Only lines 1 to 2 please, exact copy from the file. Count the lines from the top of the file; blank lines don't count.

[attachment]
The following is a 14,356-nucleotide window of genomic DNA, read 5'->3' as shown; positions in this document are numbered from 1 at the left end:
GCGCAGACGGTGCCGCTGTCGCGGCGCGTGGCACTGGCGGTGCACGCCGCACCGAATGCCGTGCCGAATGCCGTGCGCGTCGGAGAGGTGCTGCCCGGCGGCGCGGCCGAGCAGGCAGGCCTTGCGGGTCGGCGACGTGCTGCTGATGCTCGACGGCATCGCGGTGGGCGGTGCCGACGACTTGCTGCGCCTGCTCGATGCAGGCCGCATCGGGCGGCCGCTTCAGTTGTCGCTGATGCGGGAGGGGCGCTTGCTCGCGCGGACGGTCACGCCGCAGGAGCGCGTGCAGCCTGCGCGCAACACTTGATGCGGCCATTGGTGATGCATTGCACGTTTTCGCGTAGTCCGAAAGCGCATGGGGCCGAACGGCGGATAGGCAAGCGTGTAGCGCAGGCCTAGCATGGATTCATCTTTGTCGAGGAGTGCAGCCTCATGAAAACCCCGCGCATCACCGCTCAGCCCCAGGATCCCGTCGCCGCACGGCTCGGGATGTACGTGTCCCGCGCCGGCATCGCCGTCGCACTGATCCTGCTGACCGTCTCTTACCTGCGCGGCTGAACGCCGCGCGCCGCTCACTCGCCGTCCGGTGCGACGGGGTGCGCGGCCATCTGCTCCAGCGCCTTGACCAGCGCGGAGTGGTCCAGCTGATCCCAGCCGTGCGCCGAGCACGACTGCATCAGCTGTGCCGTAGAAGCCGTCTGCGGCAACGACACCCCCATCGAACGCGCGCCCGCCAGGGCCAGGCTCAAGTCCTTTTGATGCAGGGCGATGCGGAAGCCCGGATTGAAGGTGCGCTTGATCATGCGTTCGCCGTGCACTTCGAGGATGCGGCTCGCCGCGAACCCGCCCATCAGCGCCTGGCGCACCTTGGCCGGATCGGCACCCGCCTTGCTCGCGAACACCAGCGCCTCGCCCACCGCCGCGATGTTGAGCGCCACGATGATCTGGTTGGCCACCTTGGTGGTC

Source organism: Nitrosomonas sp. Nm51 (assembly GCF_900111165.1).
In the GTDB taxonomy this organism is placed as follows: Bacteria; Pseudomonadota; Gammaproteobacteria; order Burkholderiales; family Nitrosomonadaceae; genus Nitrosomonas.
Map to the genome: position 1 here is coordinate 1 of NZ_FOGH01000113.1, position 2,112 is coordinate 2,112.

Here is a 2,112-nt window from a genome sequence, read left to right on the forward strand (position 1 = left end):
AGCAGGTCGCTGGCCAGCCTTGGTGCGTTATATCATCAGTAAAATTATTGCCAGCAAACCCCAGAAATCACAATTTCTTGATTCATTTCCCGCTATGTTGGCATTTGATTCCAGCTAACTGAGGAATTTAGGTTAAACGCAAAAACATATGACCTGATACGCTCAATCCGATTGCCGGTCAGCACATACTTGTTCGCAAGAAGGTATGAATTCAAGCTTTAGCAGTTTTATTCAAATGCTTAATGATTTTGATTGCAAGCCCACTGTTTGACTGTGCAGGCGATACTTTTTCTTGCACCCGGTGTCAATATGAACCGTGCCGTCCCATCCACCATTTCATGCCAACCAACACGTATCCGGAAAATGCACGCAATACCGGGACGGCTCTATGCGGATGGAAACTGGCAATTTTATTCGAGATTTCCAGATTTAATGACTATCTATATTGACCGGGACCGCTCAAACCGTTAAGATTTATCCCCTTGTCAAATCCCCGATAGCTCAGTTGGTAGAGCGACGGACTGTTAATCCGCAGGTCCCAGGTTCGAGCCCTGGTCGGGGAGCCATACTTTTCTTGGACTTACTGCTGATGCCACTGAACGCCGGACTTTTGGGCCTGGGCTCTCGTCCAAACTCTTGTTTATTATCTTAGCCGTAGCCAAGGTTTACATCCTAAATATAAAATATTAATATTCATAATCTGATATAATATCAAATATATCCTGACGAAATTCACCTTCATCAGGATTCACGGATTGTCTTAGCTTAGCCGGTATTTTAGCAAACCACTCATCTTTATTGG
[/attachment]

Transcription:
The following is a 14,356-nucleotide window of genomic DNA, read 5'->3' as shown; positions in this document are numbered from 1 at the left end:
GCGCAGACGGTGCCGCTGTCGCGGCGCGTGGCACTGGCGGTGCACGCCGCACCGAATGCCGTGCCGAATGCCGTGCGCGTCGGAGAGGTGCTGCCCGGCGGCGCGGCCGAGCAGGCAGGCCTTGCGGGTCGGCGACGTGCTGCTGATGCTCGACGGCATCGCGGTGGGCGGTGCCGACGACTTGCTGCGCCTGCTCGATGCAGGCCGCATCGGGCGGCCGCTTCAGTTGTCGCTGATGCGGGAGGGGCGCTTGCTCGCGCGGACGGTCACGCCGCAGGAGCGCGTGCAGCCTGCGCGCAACACTTGATGCGGCCATTGGTGATGCATTGCACGTTTTCGCGTAGTCCGAAAGCGCATGGGGCCGAACGGCGGATAGGCAAGCGTGTAGCGCAGGCCTAGCATGGATTCATCTTTGTCGAGGAGTGCAGCCTCATGAAAACCCCGCGCATCACCGCTCAGCCCCAGGATCCCGTCGCCGCACGGCTCGGGATGTACGTGTCCCGCGCCGGCATCGCCGTCGCACTGATCCTGCTGACCGTCTCTTACCTGCGCGGCTGAACGCCGCGCGCCGCTCACTCGCCGTCCGGTGCGACGGGGTGCGCGGCCATCTGCTCCAGCGCCTTGACCAGCGCGGAGTGGTCCAGCTGATCCCAGCCGTGCGCCGAGCACGACTGCATCAGCTGTGCCGTAGAAGCCGTCTGCGGCAACGACACCCCCATCGAACGCGCGCCCGCCAGGGCCAGGCTCAAGTCCTTTTGATGCAGGGCGATGCGGAAGCCCGGATTGAAGGTGCGCTTGATCATGCGTTCGCCGTGCACTTCGAGGATGCGGCTCGCCGCGAACCCGCCCATCAGCGCCTGGCGCACCTTGGCCGGATCGGCACCCGCCTTGCTCGCGAACACCAGCGCCTCGCCCACCGCCGCGATGTTGAGCGCCACGATGATCTGGTTGGCCACCTTGGTGGTC